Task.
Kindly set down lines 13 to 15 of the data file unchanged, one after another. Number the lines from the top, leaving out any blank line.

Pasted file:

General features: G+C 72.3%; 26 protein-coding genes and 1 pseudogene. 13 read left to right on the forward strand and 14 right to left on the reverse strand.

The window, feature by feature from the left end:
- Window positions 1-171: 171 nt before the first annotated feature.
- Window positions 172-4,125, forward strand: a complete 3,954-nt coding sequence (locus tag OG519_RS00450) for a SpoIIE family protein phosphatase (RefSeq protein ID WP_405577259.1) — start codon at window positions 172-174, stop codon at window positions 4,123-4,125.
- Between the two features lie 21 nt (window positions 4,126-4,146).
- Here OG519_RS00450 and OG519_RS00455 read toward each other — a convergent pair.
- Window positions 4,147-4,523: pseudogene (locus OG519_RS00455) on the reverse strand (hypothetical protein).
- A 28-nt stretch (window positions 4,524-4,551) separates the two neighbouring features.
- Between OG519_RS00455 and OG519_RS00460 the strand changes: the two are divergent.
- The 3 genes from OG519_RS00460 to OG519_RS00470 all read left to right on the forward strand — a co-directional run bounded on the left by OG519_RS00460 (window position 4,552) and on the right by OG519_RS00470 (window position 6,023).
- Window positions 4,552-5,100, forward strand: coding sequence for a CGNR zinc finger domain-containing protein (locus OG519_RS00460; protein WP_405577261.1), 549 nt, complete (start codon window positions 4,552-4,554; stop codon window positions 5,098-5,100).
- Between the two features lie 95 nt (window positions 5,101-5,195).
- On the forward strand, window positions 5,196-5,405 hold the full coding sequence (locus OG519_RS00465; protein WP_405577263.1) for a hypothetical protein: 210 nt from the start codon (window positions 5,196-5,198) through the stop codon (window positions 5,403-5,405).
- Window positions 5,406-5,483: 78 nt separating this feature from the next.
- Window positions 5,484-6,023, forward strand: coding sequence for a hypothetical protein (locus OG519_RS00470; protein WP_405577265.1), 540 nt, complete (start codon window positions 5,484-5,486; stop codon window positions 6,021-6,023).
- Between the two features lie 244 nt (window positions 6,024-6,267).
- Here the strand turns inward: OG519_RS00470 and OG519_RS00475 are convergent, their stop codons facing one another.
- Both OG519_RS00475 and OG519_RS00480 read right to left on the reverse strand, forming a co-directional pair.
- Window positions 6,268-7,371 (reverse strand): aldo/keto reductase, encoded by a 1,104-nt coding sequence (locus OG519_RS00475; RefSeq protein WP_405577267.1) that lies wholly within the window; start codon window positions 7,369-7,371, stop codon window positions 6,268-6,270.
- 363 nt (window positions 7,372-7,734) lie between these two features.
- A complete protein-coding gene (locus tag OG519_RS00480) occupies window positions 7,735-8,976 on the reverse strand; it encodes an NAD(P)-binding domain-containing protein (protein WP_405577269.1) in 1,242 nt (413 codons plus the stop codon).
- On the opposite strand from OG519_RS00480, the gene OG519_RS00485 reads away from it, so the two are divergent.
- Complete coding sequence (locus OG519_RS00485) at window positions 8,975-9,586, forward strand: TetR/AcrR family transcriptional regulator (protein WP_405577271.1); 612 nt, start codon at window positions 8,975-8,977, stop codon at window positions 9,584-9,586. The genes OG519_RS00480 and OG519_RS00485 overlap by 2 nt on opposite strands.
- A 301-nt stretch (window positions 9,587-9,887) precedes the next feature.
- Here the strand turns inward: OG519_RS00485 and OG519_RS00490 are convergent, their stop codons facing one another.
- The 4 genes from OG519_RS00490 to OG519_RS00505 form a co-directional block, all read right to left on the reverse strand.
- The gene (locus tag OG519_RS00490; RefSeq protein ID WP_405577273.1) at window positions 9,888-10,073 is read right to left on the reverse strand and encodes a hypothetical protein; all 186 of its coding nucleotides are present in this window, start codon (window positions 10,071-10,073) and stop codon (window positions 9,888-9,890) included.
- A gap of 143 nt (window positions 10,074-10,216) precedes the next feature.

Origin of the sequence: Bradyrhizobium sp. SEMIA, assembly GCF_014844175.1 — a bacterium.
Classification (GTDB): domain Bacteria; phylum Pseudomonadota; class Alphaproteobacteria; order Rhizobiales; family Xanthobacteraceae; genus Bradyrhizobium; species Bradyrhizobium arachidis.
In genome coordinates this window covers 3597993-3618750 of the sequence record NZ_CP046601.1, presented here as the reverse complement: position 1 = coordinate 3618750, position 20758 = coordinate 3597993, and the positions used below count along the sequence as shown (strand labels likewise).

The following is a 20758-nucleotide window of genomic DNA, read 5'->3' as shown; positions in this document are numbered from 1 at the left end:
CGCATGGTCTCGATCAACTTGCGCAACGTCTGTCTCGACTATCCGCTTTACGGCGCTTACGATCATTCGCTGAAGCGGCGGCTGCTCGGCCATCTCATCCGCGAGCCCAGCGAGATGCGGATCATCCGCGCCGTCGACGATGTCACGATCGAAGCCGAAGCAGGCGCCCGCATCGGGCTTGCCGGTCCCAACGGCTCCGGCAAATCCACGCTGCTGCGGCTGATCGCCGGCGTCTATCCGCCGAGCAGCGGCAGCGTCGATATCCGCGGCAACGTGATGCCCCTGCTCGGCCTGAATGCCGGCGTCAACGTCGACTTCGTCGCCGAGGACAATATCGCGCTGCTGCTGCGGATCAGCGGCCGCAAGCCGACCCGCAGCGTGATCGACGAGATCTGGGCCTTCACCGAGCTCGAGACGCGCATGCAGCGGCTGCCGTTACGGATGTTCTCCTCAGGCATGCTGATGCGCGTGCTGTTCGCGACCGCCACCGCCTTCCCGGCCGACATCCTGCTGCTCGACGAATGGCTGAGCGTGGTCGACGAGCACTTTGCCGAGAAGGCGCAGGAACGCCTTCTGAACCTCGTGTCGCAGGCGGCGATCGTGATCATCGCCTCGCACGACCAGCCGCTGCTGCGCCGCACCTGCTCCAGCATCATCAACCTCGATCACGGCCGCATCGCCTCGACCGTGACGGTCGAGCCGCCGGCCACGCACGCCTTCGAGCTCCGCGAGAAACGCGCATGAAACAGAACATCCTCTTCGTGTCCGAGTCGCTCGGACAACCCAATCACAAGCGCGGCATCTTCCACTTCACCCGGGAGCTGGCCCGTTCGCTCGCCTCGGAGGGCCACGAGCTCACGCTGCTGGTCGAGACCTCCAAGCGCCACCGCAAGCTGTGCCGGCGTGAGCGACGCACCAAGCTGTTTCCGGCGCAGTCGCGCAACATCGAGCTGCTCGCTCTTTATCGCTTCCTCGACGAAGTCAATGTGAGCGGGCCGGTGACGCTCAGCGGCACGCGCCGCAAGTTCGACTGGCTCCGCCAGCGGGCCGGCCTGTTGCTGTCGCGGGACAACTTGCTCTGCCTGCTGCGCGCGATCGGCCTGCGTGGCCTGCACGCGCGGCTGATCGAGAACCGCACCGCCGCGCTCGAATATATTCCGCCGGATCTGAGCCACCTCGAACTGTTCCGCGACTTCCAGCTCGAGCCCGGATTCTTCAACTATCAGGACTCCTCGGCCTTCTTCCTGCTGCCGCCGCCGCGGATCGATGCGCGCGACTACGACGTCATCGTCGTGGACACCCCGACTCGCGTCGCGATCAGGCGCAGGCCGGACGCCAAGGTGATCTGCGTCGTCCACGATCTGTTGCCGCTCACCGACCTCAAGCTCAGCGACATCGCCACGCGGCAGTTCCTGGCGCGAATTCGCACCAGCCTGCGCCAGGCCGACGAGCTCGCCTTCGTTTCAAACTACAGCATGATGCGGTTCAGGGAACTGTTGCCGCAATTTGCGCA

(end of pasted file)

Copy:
- On the forward strand, window positions 5,196-5,405 hold the full coding sequence (locus OG519_RS00465; protein WP_405577263.1) for a hypothetical protein: 210 nt from the start codon (window positions 5,196-5,198) through the stop codon (window positions 5,403-5,405).
- Window positions 5,406-5,483: 78 nt separating this feature from the next.
- Window positions 5,484-6,023, forward strand: coding sequence for a hypothetical protein (locus OG519_RS00470; protein WP_405577265.1), 540 nt, complete (start codon window positions 5,484-5,486; stop codon window positions 6,021-6,023).